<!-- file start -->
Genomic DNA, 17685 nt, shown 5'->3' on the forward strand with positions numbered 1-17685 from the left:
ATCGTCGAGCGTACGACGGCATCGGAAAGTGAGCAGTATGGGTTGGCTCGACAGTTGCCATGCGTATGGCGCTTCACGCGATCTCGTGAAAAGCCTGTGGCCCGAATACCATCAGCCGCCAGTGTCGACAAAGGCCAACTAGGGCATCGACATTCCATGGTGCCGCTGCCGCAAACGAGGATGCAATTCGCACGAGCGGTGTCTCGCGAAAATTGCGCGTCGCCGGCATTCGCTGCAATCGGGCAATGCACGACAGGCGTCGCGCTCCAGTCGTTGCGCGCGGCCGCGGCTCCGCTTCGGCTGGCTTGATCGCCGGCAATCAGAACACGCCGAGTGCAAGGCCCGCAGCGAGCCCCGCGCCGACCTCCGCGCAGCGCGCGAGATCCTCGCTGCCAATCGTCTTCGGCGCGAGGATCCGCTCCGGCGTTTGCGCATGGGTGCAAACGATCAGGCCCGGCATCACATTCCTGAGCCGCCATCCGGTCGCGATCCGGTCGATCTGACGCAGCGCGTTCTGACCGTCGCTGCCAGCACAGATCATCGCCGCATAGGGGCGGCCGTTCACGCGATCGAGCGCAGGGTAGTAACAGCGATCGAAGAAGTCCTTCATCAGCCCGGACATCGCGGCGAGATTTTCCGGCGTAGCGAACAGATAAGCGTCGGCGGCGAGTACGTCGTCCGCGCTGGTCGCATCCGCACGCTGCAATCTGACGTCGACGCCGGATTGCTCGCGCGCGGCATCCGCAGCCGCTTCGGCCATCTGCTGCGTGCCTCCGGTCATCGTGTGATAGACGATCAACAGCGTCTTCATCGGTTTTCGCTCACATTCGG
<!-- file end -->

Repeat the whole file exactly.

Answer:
Genomic DNA, 17685 nt, shown 5'->3' on the forward strand with positions numbered 1-17685 from the left:
ATCGTCGAGCGTACGACGGCATCGGAAAGTGAGCAGTATGGGTTGGCTCGACAGTTGCCATGCGTATGGCGCTTCACGCGATCTCGTGAAAAGCCTGTGGCCCGAATACCATCAGCCGCCAGTGTCGACAAAGGCCAACTAGGGCATCGACATTCCATGGTGCCGCTGCCGCAAACGAGGATGCAATTCGCACGAGCGGTGTCTCGCGAAAATTGCGCGTCGCCGGCATTCGCTGCAATCGGGCAATGCACGACAGGCGTCGCGCTCCAGTCGTTGCGCGCGGCCGCGGCTCCGCTTCGGCTGGCTTGATCGCCGGCAATCAGAACACGCCGAGTGCAAGGCCCGCAGCGAGCCCCGCGCCGACCTCCGCGCAGCGCGCGAGATCCTCGCTGCCAATCGTCTTCGGCGCGAGGATCCGCTCCGGCGTTTGCGCATGGGTGCAAACGATCAGGCCCGGCATCACATTCCTGAGCCGCCATCCGGTCGCGATCCGGTCGATCTGACGCAGCGCGTTCTGACCGTCGCTGCCAGCACAGATCATCGCCGCATAGGGGCGGCCGTTCACGCGATCGAGCGCAGGGTAGTAACAGCGATCGAAGAAGTCCTTCATCAGCCCGGACATCGCGGCGAGATTTTCCGGCGTAGCGAACAGATAAGCGTCGGCGGCGAGTACGTCGTCCGCGCTGGTCGCATCCGCACGCTGCAATCTGACGTCGACGCCGGATTGCTCGCGCGCGGCATCCGCAGCCGCTTCGGCCATCTGCTGCGTGCCTCCGGTCATCGTGTGATAGACGATCAACAGCGTCTTCATCGGTTTTCGCTCACATTCGG